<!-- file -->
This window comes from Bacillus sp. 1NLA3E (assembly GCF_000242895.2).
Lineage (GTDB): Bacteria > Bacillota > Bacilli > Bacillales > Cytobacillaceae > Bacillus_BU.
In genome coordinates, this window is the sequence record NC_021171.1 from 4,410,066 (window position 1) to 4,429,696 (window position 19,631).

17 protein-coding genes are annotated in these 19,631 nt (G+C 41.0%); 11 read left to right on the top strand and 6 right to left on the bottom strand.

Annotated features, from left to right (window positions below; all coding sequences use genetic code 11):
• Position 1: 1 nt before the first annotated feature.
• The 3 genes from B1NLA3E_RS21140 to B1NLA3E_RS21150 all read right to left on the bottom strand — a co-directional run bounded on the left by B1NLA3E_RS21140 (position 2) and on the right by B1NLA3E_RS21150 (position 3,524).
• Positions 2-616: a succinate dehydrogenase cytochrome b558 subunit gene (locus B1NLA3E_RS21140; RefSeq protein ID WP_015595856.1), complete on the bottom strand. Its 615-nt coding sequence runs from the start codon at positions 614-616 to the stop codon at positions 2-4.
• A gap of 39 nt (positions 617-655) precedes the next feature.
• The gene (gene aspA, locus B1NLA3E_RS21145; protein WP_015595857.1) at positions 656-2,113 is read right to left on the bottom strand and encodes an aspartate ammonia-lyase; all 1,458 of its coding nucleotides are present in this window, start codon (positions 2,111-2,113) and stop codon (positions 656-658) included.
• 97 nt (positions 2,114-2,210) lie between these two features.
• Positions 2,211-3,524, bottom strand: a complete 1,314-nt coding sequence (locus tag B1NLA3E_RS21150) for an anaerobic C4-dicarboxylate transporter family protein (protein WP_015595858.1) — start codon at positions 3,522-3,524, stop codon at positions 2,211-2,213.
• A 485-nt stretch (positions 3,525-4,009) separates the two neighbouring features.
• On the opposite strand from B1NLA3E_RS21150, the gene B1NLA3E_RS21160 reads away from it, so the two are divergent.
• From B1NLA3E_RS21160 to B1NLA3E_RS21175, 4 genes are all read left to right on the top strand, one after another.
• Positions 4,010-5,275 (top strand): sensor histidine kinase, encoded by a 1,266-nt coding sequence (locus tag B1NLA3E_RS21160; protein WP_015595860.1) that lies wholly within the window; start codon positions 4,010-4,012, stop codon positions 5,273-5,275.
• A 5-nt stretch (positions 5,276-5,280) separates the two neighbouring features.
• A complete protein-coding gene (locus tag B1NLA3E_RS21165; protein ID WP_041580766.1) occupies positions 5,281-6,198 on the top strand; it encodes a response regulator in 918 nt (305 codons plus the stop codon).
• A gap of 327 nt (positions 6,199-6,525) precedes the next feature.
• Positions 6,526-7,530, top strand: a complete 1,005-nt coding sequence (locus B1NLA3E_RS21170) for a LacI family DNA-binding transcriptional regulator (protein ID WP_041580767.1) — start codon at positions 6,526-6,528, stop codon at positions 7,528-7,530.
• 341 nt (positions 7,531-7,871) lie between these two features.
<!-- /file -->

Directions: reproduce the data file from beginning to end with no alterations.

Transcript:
This window comes from Bacillus sp. 1NLA3E (assembly GCF_000242895.2).
Lineage (GTDB): Bacteria > Bacillota > Bacilli > Bacillales > Cytobacillaceae > Bacillus_BU.
In genome coordinates, this window is the sequence record NC_021171.1 from 4,410,066 (window position 1) to 4,429,696 (window position 19,631).

17 protein-coding genes are annotated in these 19,631 nt (G+C 41.0%); 11 read left to right on the top strand and 6 right to left on the bottom strand.

Annotated features, from left to right (window positions below; all coding sequences use genetic code 11):
• Position 1: 1 nt before the first annotated feature.
• The 3 genes from B1NLA3E_RS21140 to B1NLA3E_RS21150 all read right to left on the bottom strand — a co-directional run bounded on the left by B1NLA3E_RS21140 (position 2) and on the right by B1NLA3E_RS21150 (position 3,524).
• Positions 2-616: a succinate dehydrogenase cytochrome b558 subunit gene (locus B1NLA3E_RS21140; RefSeq protein ID WP_015595856.1), complete on the bottom strand. Its 615-nt coding sequence runs from the start codon at positions 614-616 to the stop codon at positions 2-4.
• A gap of 39 nt (positions 617-655) precedes the next feature.
• The gene (gene aspA, locus B1NLA3E_RS21145; protein WP_015595857.1) at positions 656-2,113 is read right to left on the bottom strand and encodes an aspartate ammonia-lyase; all 1,458 of its coding nucleotides are present in this window, start codon (positions 2,111-2,113) and stop codon (positions 656-658) included.
• 97 nt (positions 2,114-2,210) lie between these two features.
• Positions 2,211-3,524, bottom strand: a complete 1,314-nt coding sequence (locus tag B1NLA3E_RS21150) for an anaerobic C4-dicarboxylate transporter family protein (protein WP_015595858.1) — start codon at positions 3,522-3,524, stop codon at positions 2,211-2,213.
• A 485-nt stretch (positions 3,525-4,009) separates the two neighbouring features.
• On the opposite strand from B1NLA3E_RS21150, the gene B1NLA3E_RS21160 reads away from it, so the two are divergent.
• From B1NLA3E_RS21160 to B1NLA3E_RS21175, 4 genes are all read left to right on the top strand, one after another.
• Positions 4,010-5,275 (top strand): sensor histidine kinase, encoded by a 1,266-nt coding sequence (locus tag B1NLA3E_RS21160; protein WP_015595860.1) that lies wholly within the window; start codon positions 4,010-4,012, stop codon positions 5,273-5,275.
• A 5-nt stretch (positions 5,276-5,280) separates the two neighbouring features.
• A complete protein-coding gene (locus tag B1NLA3E_RS21165; protein ID WP_041580766.1) occupies positions 5,281-6,198 on the top strand; it encodes a response regulator in 918 nt (305 codons plus the stop codon).
• A gap of 327 nt (positions 6,199-6,525) precedes the next feature.
• Positions 6,526-7,530, top strand: a complete 1,005-nt coding sequence (locus B1NLA3E_RS21170) for a LacI family DNA-binding transcriptional regulator (protein ID WP_041580767.1) — start codon at positions 6,526-6,528, stop codon at positions 7,528-7,530.
• 341 nt (positions 7,531-7,871) lie between these two features.